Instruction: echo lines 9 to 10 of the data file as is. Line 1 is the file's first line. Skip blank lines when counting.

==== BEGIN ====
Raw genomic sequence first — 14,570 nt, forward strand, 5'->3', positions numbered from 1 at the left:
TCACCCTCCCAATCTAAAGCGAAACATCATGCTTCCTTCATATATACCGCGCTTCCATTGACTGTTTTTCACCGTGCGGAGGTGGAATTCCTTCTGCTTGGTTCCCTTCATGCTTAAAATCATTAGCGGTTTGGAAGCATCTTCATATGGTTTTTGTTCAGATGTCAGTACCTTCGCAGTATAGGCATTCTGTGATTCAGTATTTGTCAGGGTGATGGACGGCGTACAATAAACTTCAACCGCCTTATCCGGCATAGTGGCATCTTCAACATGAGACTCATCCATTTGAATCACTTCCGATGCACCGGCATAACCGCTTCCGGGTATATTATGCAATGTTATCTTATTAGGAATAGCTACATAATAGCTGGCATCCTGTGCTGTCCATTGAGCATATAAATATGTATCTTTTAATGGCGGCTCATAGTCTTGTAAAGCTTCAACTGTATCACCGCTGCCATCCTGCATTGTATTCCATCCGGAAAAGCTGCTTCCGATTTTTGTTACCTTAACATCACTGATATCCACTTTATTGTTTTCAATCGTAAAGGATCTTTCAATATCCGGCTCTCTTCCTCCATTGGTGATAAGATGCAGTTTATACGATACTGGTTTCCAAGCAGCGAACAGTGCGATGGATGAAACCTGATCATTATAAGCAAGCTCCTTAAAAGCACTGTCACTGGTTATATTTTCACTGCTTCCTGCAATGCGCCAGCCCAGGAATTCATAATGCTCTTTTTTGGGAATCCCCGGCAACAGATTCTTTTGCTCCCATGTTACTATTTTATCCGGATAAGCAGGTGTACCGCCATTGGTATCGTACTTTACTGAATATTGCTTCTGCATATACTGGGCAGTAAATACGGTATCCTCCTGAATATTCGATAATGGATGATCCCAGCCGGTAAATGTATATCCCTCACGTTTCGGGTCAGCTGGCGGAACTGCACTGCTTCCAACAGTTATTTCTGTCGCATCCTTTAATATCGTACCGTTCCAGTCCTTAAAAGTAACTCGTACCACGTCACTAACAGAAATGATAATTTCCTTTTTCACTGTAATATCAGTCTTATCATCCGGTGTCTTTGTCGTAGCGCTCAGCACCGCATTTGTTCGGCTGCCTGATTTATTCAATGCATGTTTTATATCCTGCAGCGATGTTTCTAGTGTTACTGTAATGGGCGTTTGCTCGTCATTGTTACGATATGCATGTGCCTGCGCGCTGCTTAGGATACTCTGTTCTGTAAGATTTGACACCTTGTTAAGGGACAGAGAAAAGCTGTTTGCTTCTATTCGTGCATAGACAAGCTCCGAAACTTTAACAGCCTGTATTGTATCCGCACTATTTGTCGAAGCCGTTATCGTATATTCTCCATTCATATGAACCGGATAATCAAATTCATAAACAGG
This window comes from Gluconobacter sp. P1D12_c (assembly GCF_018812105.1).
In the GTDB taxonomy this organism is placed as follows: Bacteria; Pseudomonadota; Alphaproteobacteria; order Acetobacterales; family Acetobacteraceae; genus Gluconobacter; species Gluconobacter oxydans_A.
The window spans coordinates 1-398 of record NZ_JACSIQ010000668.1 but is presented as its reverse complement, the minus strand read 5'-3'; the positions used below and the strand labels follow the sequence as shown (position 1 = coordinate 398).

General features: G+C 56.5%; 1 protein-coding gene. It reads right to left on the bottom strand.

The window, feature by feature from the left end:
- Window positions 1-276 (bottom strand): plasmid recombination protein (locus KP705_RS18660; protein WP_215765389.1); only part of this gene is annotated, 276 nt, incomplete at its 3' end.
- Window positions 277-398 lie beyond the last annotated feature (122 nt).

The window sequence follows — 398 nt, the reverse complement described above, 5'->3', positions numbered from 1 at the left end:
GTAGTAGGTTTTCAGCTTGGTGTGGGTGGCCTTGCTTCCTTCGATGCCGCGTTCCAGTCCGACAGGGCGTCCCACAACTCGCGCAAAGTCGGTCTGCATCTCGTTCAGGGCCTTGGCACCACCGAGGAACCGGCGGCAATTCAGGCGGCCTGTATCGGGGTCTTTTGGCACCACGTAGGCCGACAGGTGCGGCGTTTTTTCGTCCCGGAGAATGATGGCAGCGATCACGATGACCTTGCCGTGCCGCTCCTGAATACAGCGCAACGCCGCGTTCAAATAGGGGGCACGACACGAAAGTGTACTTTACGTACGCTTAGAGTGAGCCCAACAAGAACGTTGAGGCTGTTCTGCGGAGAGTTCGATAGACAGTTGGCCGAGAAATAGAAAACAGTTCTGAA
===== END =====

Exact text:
- Window positions 277-398 lie beyond the last annotated feature (122 nt).

The window sequence follows — 398 nt, the reverse complement described above, 5'->3', positions numbered from 1 at the left end: